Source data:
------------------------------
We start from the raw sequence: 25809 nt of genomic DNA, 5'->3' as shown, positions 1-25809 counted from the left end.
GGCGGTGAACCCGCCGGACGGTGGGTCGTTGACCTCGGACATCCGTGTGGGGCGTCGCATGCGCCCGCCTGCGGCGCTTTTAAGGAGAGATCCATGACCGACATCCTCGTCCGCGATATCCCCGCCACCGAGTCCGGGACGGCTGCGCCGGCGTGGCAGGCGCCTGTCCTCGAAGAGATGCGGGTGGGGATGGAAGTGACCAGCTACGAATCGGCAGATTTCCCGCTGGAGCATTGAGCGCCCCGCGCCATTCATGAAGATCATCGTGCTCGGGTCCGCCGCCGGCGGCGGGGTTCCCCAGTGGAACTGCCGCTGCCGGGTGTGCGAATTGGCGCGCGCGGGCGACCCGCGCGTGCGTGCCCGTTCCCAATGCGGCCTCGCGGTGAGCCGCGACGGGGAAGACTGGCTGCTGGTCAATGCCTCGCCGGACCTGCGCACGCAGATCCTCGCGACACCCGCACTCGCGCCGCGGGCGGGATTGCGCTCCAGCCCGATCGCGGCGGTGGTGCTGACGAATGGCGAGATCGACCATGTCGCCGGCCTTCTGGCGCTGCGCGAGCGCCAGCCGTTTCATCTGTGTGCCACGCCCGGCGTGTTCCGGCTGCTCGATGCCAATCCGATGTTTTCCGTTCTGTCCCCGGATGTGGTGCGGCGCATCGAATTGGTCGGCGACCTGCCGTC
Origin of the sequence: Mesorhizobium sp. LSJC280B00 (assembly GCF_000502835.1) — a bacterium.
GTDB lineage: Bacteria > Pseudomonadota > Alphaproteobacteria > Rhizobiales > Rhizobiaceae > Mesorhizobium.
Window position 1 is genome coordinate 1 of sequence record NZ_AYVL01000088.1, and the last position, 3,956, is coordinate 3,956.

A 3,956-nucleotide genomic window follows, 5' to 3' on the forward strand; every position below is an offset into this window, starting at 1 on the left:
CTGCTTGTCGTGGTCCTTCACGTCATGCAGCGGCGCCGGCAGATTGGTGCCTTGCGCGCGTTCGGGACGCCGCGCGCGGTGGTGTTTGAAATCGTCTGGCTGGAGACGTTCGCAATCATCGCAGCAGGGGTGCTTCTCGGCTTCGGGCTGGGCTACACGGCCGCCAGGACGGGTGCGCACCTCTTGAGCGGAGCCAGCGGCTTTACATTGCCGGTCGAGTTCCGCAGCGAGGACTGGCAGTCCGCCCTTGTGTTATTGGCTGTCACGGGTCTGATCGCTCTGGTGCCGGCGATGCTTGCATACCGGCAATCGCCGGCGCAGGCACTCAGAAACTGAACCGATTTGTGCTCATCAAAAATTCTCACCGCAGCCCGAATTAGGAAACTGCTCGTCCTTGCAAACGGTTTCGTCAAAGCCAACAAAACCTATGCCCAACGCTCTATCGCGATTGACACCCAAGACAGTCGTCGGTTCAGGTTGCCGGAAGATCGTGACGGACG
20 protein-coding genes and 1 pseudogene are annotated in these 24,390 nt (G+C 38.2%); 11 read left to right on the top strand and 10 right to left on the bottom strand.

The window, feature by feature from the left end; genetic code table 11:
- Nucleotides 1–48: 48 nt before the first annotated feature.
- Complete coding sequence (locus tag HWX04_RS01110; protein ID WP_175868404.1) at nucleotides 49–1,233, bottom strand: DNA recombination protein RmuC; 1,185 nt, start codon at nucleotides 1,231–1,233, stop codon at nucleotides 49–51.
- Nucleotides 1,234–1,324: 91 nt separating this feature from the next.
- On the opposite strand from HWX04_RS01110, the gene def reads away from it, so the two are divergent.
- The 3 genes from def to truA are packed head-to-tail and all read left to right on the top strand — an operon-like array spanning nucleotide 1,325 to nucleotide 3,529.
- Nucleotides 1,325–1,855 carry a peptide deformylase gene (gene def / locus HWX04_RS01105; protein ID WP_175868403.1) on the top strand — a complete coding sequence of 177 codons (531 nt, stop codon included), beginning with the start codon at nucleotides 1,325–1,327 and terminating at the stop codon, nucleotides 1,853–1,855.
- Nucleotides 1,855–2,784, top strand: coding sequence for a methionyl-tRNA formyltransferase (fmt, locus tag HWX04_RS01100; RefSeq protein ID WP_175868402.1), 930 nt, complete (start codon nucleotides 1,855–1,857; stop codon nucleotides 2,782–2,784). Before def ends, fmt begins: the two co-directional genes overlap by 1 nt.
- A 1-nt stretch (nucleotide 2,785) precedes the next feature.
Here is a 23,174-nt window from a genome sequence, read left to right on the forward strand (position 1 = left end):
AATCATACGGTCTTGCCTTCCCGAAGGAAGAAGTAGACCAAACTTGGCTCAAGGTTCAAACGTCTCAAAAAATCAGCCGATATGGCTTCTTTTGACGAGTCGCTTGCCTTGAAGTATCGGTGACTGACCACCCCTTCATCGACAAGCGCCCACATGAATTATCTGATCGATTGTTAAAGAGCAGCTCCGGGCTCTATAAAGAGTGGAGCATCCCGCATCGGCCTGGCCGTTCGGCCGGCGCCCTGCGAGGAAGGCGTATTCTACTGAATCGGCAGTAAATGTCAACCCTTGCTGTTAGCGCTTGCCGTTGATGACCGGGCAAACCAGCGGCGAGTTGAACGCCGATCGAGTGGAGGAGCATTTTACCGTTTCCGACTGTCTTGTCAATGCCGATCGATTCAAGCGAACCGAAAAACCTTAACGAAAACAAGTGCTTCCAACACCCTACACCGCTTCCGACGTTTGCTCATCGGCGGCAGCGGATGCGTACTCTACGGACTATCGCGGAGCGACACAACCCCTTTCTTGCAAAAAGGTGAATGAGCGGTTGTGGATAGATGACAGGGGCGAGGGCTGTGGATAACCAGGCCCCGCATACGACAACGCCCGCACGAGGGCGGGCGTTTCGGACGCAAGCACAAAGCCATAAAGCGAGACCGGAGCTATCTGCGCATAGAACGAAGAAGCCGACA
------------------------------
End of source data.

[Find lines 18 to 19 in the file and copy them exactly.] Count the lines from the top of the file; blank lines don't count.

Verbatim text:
Here is a 23,174-nt window from a genome sequence, read left to right on the forward strand (position 1 = left end):
AATCATACGGTCTTGCCTTCCCGAAGGAAGAAGTAGACCAAACTTGGCTCAAGGTTCAAACGTCTCAAAAAATCAGCCGATATGGCTTCTTTTGACGAGTCGCTTGCCTTGAAGTATCGGTGACTGACCACCCCTTCATCGACAAGCGCCCACATGAATTATCTGATCGATTGTTAAAGAGCAGCTCCGGGCTCTATAAAGAGTGGAGCATCCCGCATCGGCCTGGCCGTTCGGCCGGCGCCCTGCGAGGAAGGCGTATTCTACTGAATCGGCAGTAAATGTCAACCCTTGCTGTTAGCGCTTGCCGTTGATGACCGGGCAAACCAGCGGCGAGTTGAACGCCGATCGAGTGGAGGAGCATTTTACCGTTTCCGACTGTCTTGTCAATGCCGATCGATTCAAGCGAACCGAAAAACCTTAACGAAAACAAGTGCTTCCAACACCCTACACCGCTTCCGACGTTTGCTCATCGGCGGCAGCGGATGCGTACTCTACGGACTATCGCGGAGCGACACAACCCCTTTCTTGCAAAAAGGTGAATGAGCGGTTGTGGATAGATGACAGGGGCGAGGGCTGTGGATAACCAGGCCCCGCATACGACAACGCCCGCACGAGGGCGGGCGTTTCGGACGCAAGCACAAAGCCATAAAGCGAGACCGGAGCTATCTGCGCATAGAACGAAGAAGCCGACA